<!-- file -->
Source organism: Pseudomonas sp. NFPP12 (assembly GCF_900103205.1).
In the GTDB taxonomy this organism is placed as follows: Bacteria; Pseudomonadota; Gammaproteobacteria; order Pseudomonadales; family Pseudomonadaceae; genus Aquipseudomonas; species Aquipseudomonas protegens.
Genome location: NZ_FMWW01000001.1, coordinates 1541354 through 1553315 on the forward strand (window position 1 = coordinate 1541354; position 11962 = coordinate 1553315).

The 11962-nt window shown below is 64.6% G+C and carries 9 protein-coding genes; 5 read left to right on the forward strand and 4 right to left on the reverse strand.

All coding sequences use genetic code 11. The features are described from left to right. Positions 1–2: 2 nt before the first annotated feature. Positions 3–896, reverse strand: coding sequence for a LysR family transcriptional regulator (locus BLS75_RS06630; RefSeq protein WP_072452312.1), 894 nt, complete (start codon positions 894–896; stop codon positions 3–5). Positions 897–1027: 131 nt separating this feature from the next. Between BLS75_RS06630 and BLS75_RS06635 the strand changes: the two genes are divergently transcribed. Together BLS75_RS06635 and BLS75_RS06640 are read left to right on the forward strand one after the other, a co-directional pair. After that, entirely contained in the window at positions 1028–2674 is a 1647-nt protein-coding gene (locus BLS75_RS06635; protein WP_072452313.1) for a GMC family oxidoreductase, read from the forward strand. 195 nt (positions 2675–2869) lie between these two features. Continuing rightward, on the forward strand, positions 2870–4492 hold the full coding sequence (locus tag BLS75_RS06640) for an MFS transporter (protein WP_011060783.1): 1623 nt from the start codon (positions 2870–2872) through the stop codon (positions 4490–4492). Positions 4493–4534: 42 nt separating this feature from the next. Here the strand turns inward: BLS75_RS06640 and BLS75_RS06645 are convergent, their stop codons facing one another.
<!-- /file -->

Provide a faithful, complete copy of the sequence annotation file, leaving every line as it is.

Source organism: Pseudomonas sp. NFPP12 (assembly GCF_900103205.1).
In the GTDB taxonomy this organism is placed as follows: Bacteria; Pseudomonadota; Gammaproteobacteria; order Pseudomonadales; family Pseudomonadaceae; genus Aquipseudomonas; species Aquipseudomonas protegens.
Genome location: NZ_FMWW01000001.1, coordinates 1541354 through 1553315 on the forward strand (window position 1 = coordinate 1541354; position 11962 = coordinate 1553315).

The 11962-nt window shown below is 64.6% G+C and carries 9 protein-coding genes; 5 read left to right on the forward strand and 4 right to left on the reverse strand.

All coding sequences use genetic code 11. The features are described from left to right. Positions 1–2: 2 nt before the first annotated feature. Positions 3–896, reverse strand: coding sequence for a LysR family transcriptional regulator (locus BLS75_RS06630; RefSeq protein WP_072452312.1), 894 nt, complete (start codon positions 894–896; stop codon positions 3–5). Positions 897–1027: 131 nt separating this feature from the next. Between BLS75_RS06630 and BLS75_RS06635 the strand changes: the two genes are divergently transcribed. Together BLS75_RS06635 and BLS75_RS06640 are read left to right on the forward strand one after the other, a co-directional pair. After that, entirely contained in the window at positions 1028–2674 is a 1647-nt protein-coding gene (locus BLS75_RS06635; protein WP_072452313.1) for a GMC family oxidoreductase, read from the forward strand. 195 nt (positions 2675–2869) lie between these two features. Continuing rightward, on the forward strand, positions 2870–4492 hold the full coding sequence (locus tag BLS75_RS06640) for an MFS transporter (protein WP_011060783.1): 1623 nt from the start codon (positions 2870–2872) through the stop codon (positions 4490–4492). Positions 4493–4534: 42 nt separating this feature from the next. Here the strand turns inward: BLS75_RS06640 and BLS75_RS06645 are convergent, their stop codons facing one another.